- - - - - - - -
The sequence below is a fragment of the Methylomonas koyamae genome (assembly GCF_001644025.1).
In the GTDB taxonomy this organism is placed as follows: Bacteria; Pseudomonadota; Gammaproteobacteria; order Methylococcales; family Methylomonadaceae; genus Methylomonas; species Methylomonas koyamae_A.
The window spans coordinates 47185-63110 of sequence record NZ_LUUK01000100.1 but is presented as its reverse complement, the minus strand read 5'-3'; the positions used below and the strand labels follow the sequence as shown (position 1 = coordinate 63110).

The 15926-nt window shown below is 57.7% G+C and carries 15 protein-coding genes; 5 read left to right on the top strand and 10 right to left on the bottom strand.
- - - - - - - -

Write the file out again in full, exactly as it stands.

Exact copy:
The sequence below is a fragment of the Methylomonas koyamae genome (assembly GCF_001644025.1).
In the GTDB taxonomy this organism is placed as follows: Bacteria; Pseudomonadota; Gammaproteobacteria; order Methylococcales; family Methylomonadaceae; genus Methylomonas; species Methylomonas koyamae_A.
The window spans coordinates 47185-63110 of sequence record NZ_LUUK01000100.1 but is presented as its reverse complement, the minus strand read 5'-3'; the positions used below and the strand labels follow the sequence as shown (position 1 = coordinate 63110).

The 15926-nt window shown below is 57.7% G+C and carries 15 protein-coding genes; 5 read left to right on the top strand and 10 right to left on the bottom strand.